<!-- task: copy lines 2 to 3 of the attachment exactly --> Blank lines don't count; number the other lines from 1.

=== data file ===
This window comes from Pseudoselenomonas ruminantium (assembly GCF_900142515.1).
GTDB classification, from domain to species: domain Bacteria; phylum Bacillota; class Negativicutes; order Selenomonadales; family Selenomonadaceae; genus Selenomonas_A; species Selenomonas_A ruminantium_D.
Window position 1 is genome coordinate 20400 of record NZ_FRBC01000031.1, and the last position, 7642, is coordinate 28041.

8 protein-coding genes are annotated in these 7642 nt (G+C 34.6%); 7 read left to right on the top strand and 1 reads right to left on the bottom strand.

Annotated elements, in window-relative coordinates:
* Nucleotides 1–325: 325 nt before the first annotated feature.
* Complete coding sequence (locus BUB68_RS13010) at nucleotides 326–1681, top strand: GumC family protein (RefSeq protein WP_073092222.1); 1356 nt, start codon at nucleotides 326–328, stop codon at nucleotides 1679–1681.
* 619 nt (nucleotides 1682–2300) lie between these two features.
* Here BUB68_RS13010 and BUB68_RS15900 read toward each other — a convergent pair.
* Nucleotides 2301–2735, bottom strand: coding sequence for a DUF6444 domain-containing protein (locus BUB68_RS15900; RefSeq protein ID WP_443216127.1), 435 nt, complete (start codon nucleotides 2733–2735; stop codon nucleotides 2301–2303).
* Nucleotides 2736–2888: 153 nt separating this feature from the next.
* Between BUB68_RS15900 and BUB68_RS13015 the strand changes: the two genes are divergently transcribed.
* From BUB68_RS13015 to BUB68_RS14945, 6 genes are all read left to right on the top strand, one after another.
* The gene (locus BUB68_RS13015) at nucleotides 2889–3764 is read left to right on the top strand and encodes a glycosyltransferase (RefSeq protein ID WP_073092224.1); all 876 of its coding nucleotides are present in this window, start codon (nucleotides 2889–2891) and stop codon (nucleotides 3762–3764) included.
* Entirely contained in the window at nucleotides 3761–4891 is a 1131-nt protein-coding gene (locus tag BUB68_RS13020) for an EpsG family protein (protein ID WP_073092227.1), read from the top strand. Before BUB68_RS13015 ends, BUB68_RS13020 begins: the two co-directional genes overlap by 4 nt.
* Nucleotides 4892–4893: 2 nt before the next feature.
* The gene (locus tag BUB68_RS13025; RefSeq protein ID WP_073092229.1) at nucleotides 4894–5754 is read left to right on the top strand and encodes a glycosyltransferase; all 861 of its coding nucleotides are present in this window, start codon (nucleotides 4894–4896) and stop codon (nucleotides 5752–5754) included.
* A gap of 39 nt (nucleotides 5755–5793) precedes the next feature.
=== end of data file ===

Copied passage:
GTDB classification, from domain to species: domain Bacteria; phylum Bacillota; class Negativicutes; order Selenomonadales; family Selenomonadaceae; genus Selenomonas_A; species Selenomonas_A ruminantium_D.
Window position 1 is genome coordinate 20400 of record NZ_FRBC01000031.1, and the last position, 7642, is coordinate 28041.